Elaine Hegwood Bowen will never forget the race riots that she witnessed almost every day as she made her way to Gage Park High School near 59th and Maplewood. It was 1969. Bowen remembers white protestors shouting at her from their doorsteps, a friend who broke an arm after someone threw a tin trash can lid at her, and the gym teacher at Gage Park who never really cared if the black girls learned how to swim. The atmosphere was so toxic that Bowen gladly took the opportunity to transfer to Jones Commercial High School (now Jones College Prep) for her last two years of high school.
In a recent interview to promote her new book on WBEZ’s The Barber Shop Show, Bowen described the stress of attending Gage Park so vividly that a white listener named Cindy later called into the show and sounded close to tears as she apologized and apologized again for participating in the riots. When she was nine, Cindy’s family made her carry signs with messages like “No Blacks Wanted.” Bowen was so moved by this “powerful testimony against a racist environment” that it was the first thing she wanted to tell me when we sat down to talk at the Seminary Co-op Bookstore.
“A young person’s high school experience in Chicago in the late sixties, early seventies, should not be the same as down in Alabama, down in Arkansas,” Bowen said emphatically. “It just shouldn’t have been the same. And yet, quiet as it’s kept, it was the same.”
Yet, as much as Bowen, a journalist and PR professional, wants people to know what really happened in Chicago, the Gage Park race riots are far from the spotlight in Old School Adventures from Englewood—South Side of Chicago, the collection of essays that she self-published in August. Bowen doesn’t shy away from writing about the racism she faced growing up in Chicago, but she also doesn’t let it take over her story. She narrates important moments in the civil rights movement and calls out discrimination when she sees it, but the history lessons are sandwiched between fond personal memories. She describes quitting a job in the city when she wouldn’t get promotions because she wasn’t white, but it’s just two paragraphs in an essay about buying her own red Pontiac Firebird that impressed the “bruthas in their cars” on the North Side. In Chapter Eight, she discusses the racial bias in the media when she was growing up, but Chapter Nine is about the smell of her mother’s peach and pear preserves and the taste of her father’s homemade vanilla ice cream.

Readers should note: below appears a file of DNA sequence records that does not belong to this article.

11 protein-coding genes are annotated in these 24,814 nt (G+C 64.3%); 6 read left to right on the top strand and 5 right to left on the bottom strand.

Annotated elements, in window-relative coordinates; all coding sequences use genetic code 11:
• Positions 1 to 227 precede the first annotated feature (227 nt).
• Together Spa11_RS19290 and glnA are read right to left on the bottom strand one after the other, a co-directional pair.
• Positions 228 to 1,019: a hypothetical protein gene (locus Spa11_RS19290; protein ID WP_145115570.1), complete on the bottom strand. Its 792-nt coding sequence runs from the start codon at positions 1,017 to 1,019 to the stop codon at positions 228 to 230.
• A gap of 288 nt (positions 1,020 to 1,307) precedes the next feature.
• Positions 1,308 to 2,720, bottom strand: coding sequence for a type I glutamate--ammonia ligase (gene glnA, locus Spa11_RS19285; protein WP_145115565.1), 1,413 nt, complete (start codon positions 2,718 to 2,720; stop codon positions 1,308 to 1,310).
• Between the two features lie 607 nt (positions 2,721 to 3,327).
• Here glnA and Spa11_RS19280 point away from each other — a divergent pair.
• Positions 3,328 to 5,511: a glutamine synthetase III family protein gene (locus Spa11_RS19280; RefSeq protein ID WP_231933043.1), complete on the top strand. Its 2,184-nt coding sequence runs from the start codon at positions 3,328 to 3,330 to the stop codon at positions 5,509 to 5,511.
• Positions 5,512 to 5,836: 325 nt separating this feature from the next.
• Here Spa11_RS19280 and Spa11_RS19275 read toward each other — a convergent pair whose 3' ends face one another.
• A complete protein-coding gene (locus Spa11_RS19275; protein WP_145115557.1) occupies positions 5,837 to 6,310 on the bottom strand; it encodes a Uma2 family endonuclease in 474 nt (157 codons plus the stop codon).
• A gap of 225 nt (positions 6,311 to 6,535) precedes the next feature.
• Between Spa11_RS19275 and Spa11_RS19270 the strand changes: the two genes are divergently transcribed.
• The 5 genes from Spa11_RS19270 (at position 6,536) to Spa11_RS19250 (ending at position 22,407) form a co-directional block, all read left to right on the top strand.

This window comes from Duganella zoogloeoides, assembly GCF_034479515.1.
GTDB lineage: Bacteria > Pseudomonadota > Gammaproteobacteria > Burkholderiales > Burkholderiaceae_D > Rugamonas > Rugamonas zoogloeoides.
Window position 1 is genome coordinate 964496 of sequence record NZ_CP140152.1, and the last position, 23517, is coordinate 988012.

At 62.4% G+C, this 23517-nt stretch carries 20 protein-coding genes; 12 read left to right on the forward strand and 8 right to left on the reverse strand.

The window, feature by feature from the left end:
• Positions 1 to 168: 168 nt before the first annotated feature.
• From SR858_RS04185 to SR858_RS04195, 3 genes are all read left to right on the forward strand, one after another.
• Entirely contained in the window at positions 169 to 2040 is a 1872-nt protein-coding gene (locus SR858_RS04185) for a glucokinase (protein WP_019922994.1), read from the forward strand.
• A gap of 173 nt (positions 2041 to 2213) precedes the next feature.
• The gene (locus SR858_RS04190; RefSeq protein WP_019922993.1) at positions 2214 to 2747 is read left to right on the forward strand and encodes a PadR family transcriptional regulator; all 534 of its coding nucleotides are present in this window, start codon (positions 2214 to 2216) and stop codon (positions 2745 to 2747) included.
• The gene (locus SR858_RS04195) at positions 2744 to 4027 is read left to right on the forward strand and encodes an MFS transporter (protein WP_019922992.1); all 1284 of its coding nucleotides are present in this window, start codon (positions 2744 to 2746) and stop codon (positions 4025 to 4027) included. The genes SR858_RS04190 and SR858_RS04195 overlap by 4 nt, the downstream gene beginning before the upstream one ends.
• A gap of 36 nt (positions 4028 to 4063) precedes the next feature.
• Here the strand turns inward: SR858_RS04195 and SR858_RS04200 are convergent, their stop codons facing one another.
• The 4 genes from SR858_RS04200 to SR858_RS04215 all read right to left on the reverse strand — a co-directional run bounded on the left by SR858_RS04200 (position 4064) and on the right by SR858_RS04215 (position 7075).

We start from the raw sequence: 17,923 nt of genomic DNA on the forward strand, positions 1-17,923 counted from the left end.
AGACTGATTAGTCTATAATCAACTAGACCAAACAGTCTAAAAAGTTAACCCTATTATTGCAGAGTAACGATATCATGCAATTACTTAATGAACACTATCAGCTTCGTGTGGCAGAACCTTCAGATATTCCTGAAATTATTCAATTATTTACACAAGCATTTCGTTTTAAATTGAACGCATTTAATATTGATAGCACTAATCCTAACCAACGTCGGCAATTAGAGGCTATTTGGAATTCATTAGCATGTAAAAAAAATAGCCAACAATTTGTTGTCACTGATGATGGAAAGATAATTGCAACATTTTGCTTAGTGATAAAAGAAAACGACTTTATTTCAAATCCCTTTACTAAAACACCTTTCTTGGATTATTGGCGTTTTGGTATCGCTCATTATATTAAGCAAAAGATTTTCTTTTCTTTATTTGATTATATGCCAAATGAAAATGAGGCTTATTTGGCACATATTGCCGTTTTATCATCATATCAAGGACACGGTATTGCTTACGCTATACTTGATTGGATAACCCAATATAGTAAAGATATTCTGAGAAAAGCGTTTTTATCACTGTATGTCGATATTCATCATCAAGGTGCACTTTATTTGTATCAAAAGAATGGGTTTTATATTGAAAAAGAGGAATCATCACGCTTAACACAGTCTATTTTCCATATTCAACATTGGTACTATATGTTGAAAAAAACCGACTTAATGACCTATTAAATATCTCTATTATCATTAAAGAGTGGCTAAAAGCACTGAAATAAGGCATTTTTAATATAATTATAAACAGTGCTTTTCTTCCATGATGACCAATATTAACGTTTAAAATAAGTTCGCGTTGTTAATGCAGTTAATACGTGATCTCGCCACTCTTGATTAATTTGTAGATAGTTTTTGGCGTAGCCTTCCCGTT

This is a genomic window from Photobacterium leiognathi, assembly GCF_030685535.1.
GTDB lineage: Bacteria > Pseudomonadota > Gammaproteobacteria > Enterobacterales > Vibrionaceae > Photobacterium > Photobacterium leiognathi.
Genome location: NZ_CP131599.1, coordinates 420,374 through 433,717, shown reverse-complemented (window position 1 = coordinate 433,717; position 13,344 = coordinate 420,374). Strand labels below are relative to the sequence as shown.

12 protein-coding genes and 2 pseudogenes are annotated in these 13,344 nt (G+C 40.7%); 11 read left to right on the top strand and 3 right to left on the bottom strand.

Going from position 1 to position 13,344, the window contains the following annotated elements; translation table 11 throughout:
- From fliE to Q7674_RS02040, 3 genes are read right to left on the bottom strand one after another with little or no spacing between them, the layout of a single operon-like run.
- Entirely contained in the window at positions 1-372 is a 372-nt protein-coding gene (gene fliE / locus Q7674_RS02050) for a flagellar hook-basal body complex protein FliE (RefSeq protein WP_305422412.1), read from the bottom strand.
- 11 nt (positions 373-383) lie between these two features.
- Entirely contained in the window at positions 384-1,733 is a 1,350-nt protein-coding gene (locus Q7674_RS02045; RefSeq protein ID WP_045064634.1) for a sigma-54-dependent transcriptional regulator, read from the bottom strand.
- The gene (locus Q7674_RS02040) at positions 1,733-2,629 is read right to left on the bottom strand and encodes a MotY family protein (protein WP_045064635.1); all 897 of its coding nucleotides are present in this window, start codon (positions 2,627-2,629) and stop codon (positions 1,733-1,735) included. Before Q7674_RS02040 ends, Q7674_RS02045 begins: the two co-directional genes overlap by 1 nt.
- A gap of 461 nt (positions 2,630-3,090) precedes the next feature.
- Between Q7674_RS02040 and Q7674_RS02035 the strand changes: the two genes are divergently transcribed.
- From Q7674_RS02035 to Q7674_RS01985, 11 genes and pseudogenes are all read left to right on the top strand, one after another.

“I just wanted to account my contribution to history of Englewood, because we’re getting such a bad rap,” says Bowen, who no longer lives in the neighborhood. Today, when Englewood appears in the media, the story usually has something to do with violence, crime, gangs, or drugs. But Bowen was determined to show another side of the neighborhood: her essays vividly illustrate moments with family and friends when 63rd between Ashland and Halsted was like another Michigan Avenue.
“There was nothing that you could want and couldn’t get on 63rd Street,” she said.
Bowen wrote the essay about her father’s 1964 Red Buick, excerpted here, while getting her master’s in journalism at Roosevelt University in the 1990s. Her father died in 1986 of lung cancer, and the bill of sale for the Red Buick inspired her to write the vignette. It wasn’t until two or three years ago, however, that she got to work on the rest of the book.
“I just felt, ‘Okay, it’s time to buckle down and finish this one’ so kids could read an account of Englewood that is vastly different from what they know,” she said. Bowen believes that Englewood has lost some of the community values that it once had. Somewhere along the line, she said, one generation “dropped the ball” on the community traditions that blacks brought with them to Chicago from the south.
“If Obama opened up a youth center in every neighborhood and cloned himself, he still wouldn’t have all the kids going to it,” she said. “There’s got to be something inside of you that makes you want to change and get better for yourself.”
Bowen grew up with two working parents, and made sacrifices to be an involved parent for her daughter, rapper Psalm One. She believes her book can teach parents and kids not only about the history of Englewood, but also about the importance of community, hard work, education, and spirituality. “If a parent is on the bus reading the book and saying ‘Oh, well I’ll do that with my kid, see how that works,’ then it’s a job well done,” she said.
To this end, Bowen hands out fliers about the book on the bus on the way to work, emails school principals urging them to have students read the book, and carries copies with her wherever she goes—she once sold one on the way out of a movie theater. The book is now on the library shelves at the Latin School of Chicago and a high school in New Jersey. Bowen is hopeful that her words will provoke reflection and even change in communities like Englewood throughout the country, like it did for Cindy.
“If that lady after forty years is able to release and to even say she wanted to meet me because of what she heard on the radio,” she said, “then that’s like a little United Nations session right there.”
See an excerpt of the book here.